Emanuel: Gun control “weak link” in Chicago’s public safety chain
BY FRAN SPIELMAN City Hall Reporter email@example.com July 9, 2013 3:34PM
Updated: July 10, 2013 2:55AM
Calling gun control the “weak link” in Chicago’s public safety chain, Mayor Rahm Emanuel on Tuesday renewed his pitch for stiffer sentencing, background checks before gun purchases and a revised and strengthened assault weapons ban.
The mayor’s political call to arms follows a Fourth of July weekend bloodbath that saw the Chicago Sun-Times tally 38 separate shooting incidents from Wednesday evening through Sunday afternoon, including 10 homicides.
It also came hours before the General Assembly overrode Gov. Pat Quinn’s amendatory veto of a bill legalizing the carrying of concealed weapons.
Illinois will no longer be the only state in the nation that does not permit gun owners to carry their weapons in public places. Quinn’s now-rejected tweaks would have placed limits on the number of guns and the amount of ammunition gun owners could carry and banned concealed carry in public places where alcohol is served.
Emanuel has bemoaned the Illinois Supreme Court ruling that forced the Legislature’s hand on concealed-carry.
On Tuesday, the mayor urged the House and Senate to stay in session and address Chicago’s unique needs when it comes to gun laws.
“Gun control . . . is the weak link in the chain of public safety for the city of Chicago,” the mayor said.
“Our police are doing an effective job. They need to do better. But, they are doing an effective job. We are investing in our kids by making sure they have the type of after-school programs and summer jobs at an unprecedented level. Each year, we’re growing each of those investments for our kids to be in a safe, secure area. We also challenge our parents to do the right thing. . . . The city of Chicago, to further drive its shooting and homicide rate down, needs a number of things.”
Emanuel went on to identify his top three priorities: a revised and strengthened assault weapons ban expected to be approved by the City Council next week; a comprehensive background check prior to gun purchases and a three-year minimum sentence for gun crimes with a requirement that those convicted serve 85 percent of their time.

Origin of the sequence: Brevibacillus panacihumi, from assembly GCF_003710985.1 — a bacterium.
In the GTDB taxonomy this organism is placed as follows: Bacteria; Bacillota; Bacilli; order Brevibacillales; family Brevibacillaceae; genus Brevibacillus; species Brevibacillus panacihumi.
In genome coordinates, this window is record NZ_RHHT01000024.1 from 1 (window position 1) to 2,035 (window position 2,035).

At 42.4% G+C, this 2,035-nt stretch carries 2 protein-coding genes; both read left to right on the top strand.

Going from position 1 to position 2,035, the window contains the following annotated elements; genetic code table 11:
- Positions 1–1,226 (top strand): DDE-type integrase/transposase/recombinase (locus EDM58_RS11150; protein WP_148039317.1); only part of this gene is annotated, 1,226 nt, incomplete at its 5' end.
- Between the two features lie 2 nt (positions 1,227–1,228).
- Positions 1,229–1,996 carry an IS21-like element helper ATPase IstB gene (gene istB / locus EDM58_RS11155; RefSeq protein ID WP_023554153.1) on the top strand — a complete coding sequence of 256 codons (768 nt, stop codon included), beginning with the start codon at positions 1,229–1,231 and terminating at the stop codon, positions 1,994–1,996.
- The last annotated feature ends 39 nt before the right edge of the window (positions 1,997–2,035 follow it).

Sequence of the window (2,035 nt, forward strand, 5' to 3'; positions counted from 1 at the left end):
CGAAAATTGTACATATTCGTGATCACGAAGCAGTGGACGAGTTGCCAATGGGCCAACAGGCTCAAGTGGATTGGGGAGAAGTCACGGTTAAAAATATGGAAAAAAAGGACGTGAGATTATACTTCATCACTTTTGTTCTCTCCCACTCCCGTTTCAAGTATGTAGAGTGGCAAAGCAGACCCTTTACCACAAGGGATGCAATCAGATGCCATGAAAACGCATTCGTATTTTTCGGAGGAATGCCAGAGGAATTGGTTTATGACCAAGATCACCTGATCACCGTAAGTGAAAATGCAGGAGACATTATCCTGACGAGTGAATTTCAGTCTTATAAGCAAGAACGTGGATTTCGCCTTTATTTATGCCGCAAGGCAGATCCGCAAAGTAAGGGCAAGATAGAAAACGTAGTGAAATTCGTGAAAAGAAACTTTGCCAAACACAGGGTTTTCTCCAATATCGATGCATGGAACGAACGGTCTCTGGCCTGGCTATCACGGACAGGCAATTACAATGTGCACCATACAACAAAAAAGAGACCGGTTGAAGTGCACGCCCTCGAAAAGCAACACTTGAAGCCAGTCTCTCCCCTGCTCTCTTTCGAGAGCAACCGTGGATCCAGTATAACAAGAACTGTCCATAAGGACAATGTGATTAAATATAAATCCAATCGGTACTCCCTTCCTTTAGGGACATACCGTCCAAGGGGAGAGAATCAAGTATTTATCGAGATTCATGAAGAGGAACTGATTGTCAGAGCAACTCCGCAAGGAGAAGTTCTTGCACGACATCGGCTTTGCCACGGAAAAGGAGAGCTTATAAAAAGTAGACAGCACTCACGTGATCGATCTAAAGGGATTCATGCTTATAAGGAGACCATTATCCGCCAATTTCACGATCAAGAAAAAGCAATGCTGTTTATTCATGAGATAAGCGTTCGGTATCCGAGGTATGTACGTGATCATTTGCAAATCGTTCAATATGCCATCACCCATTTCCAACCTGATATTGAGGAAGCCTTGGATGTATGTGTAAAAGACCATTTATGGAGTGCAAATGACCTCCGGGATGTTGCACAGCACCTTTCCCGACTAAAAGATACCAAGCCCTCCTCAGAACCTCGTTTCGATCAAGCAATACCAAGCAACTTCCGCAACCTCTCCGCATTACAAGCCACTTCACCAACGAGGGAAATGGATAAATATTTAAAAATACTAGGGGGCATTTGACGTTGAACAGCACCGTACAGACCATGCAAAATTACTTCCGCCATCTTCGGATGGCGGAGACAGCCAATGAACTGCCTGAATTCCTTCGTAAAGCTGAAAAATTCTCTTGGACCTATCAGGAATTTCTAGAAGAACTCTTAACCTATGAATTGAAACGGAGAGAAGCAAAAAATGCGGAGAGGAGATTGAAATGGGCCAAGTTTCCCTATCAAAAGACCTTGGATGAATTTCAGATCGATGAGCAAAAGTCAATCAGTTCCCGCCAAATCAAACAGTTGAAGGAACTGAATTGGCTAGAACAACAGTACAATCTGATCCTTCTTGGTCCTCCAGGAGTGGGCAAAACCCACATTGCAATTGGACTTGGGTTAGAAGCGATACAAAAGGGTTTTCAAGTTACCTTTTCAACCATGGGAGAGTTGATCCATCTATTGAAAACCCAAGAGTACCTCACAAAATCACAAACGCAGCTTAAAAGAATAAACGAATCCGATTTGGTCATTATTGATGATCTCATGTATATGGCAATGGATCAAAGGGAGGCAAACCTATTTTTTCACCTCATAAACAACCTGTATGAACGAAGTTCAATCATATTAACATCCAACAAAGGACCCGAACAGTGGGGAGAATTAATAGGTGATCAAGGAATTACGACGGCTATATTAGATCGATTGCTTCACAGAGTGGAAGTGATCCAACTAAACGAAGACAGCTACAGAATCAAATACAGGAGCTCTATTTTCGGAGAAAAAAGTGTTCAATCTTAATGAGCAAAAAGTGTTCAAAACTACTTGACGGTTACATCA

The mayor noted that there were more than 100 cases during the first six months of this year where either the victims or perpetrators of gun crimes would have been in prison if those stiffer sentences had been in place.
“The most recent case was the individual who shot the five-year-old in the park. If we had a three-year minimum and an 85 percent truth in sentencing, just like New York City has, that person would have been behind bars rather than out shooting into a crowd in one of our parks,” the mayor said.
Referring to concealed carry, Emanuel said, “They tried to create a bill that represented the whole state. I think it’s essential . . . they understand that Chicago is different than Downstate. And we had a stark reminder of that this weekend. So, we have to have a way to protect our citizens. That doesn’t mean just on concealed carry. I would hope that the Legislature goes back to work and gives us a three-year minimum for anybody committing a gun crime.”
The July 17 special City Council meeting is only the second since Emanuel took office. The other was called to approve a new Chicago ward map.
This time, aldermen will gather to consider the mayor’s companion plans to update and strengthen Chicago’s assault weapons ban and impose stiffer penalties for gun crimes committed near schools, on buses and along “Safe Passage” routes.
Emanuel is under the gun politically to safeguard 30,000 Chicago Public School students impacted by nearly 50 school closings, the largest public school consolidation in the nation’s history.